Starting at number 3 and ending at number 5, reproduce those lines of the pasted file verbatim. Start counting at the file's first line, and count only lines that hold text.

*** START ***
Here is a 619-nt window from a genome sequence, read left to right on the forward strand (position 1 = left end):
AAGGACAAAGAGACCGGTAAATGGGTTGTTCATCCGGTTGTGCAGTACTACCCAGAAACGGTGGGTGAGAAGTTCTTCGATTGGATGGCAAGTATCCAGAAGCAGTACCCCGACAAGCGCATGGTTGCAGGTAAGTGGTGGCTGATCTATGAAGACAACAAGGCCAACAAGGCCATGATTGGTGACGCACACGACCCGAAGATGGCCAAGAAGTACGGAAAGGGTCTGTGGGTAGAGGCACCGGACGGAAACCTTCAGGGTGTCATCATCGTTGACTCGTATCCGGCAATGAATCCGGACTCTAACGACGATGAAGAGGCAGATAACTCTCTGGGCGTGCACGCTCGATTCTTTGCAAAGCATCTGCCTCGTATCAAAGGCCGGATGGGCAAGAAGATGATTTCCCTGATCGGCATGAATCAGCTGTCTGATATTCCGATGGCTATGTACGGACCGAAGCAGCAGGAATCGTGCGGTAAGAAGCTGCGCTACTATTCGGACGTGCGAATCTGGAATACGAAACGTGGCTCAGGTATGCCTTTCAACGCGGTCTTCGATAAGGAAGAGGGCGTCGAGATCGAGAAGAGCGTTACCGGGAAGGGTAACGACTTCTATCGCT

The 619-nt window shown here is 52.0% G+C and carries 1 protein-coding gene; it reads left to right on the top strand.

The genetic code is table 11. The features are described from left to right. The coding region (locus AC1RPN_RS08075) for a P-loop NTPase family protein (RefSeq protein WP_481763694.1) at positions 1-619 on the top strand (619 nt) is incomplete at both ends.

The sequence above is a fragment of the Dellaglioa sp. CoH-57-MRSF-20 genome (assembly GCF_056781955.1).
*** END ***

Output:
The 619-nt window shown here is 52.0% G+C and carries 1 protein-coding gene; it reads left to right on the top strand.

The genetic code is table 11. The features are described from left to right. The coding region (locus AC1RPN_RS08075) for a P-loop NTPase family protein (RefSeq protein WP_481763694.1) at positions 1-619 on the top strand (619 nt) is incomplete at both ends.

The sequence above is a fragment of the Dellaglioa sp. CoH-57-MRSF-20 genome (assembly GCF_056781955.1).